Monday, February 23, 2009

Tomahawk Flop

Last year on opening day, nothing angered me quite as much as when John Kruk, my main man and a Phillies legend, picked the Atlanta Braves to win the World Series. This year again, as MLB Spring Training begins to move from workouts to actual games, many sports experts have picked Atlanta as a potential playoff contender. What are they getting all this credit for? Do people still think this is the mid-90s? Are they unaware that the Braves have not been in the playoffs for the past 3 years? Call me crazy, but I'm just not seeing the Atlanta Braves coming out of the NL East this year.

If you venture over to you will find an article by baseball expert Ken Rosenthal called "Improved Braves Look Awfully Dangerous" talking about how all of the Braves off-season acquisitions have made them much better. While there is no doubt they are improved from last year, I don't think they are "dangerous" in any way. Let's look at the additions they made, shall we? Atlanta's biggest acquisition in the off-season was probably the signing of Derek Lowe to a 4 year-$60 million dollar contract. I give this signing an F-. How can you reconcile giving Derek Lowe 15 million dollars a year? The self proclaimed "mental gidget" is definitely not a #1 starter and has gone 26-25 over the last two seasons. While he may log a lot of innings, and have a respectable ERA, I would never pay him $15 million a year. Moreover, I seem to recall the Phillies handling him pretty well in last year's playoffs. Other than Lowe, the Braves signed Tommy Glavine, the pride of Billerica, MA, and Japanese man Kenshin Kawakami. My lasting memory of Glavine is getting shelled for 7 runs in the first inning against the Marlins on the last game of the season in '07 to clinch the NL East for the Phils, and Kawakami is completely unproven. When you add these guys to a rotation of Tim Hudson who is out for half of the year, oft injured Javier Vazquez, and weird named Jair Jurrjens ("Double J") I'm not that impressed. It could work if all the bounces are in their favor, but there are a lot of questions here. The bullpen is also a big question mark for Atlanta. Mike Gonzalez was out all of last year, and his replacement Rafael Soriano did not lock down the closer's role in his stead, or stay completely healthy. When staying healthy is usually the biggest factor in the success of a pitching staff, I would not bank on great success from Atlanta this year.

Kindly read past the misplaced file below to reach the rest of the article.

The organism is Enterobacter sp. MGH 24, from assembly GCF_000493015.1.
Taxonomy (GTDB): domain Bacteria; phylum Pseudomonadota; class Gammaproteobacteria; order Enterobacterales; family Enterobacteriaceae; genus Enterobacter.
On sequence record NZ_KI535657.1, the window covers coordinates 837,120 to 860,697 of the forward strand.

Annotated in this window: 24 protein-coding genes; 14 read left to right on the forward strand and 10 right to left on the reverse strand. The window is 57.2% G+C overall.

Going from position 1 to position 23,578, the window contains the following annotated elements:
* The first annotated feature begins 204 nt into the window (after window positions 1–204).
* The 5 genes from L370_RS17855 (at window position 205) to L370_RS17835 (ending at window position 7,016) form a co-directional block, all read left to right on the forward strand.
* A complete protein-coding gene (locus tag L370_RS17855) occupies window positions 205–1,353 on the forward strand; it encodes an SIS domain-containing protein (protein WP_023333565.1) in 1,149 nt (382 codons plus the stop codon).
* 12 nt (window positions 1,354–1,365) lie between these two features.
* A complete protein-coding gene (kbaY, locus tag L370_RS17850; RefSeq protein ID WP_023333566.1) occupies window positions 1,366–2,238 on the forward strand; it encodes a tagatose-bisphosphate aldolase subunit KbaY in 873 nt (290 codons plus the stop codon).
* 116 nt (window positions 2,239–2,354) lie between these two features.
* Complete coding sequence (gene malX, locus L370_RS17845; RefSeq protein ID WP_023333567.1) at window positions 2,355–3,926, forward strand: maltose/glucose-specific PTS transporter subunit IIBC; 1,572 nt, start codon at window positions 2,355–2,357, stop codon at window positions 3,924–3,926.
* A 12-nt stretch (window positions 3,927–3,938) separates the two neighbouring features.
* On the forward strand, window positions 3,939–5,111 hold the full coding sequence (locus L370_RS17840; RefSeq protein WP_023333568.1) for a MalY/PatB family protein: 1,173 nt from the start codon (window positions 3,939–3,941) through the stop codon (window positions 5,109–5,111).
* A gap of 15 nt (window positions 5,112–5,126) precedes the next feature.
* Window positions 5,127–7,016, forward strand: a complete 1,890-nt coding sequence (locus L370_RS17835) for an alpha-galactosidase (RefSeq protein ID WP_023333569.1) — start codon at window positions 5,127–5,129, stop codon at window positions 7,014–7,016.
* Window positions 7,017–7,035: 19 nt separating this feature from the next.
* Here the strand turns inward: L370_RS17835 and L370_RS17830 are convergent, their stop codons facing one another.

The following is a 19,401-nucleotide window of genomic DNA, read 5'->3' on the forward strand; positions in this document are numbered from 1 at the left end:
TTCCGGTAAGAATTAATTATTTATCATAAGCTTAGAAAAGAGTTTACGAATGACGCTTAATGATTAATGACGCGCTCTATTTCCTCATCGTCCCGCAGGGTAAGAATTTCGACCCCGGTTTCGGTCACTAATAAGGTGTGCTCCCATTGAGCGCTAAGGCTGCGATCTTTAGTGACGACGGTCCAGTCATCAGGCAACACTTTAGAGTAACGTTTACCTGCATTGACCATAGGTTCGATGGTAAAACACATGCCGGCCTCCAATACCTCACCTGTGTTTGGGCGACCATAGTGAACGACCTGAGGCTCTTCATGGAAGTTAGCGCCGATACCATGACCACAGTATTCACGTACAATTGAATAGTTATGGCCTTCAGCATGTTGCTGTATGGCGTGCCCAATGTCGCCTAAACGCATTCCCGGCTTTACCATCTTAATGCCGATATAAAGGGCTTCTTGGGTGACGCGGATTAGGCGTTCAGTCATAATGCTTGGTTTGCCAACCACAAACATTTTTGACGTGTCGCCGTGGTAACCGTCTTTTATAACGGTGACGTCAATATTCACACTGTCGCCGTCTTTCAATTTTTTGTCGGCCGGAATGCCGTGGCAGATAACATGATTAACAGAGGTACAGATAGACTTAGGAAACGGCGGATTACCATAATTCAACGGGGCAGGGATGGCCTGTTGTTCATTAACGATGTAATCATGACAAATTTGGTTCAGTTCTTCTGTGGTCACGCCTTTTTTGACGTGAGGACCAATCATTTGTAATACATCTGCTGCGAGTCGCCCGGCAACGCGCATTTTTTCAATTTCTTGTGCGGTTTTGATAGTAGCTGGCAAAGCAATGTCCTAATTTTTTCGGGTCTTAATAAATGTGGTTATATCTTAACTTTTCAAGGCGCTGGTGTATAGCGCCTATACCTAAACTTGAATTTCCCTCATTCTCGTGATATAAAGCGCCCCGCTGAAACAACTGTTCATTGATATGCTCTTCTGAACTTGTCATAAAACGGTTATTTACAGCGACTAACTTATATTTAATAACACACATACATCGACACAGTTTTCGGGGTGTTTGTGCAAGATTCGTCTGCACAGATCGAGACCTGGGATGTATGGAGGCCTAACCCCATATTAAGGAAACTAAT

In terms of the lineup, injuries are a question there as well. Can Chipper Jones play a full season this year. The fact that he only player 128 games last year helped him to his robust .364 batting average and a batting title. Also, can guys like Yunel Escobar, Jeff "Frenchy" Francoeur, Kelly Johnson and Casey Kotchman play up to what is expected of them? Last year, many of them did not. Expecting them all to bounce back is unrealistic. The one rock on this team is Brian McCann, he will have a great year at, and behind the plate. Other than him, a lot remains to be seen though.

With the World Series champion Phillies, the Mets always neck and neck with the Yankees in off-season spending, and the Marlins chock full of prospects, I'd say the Braves have it tough enough even without all of their roster issues. If I were a betting man, which I sometimes am, I would not place any wagers on the Braves making the playoffs this year, even if they are a "dangerous" team.

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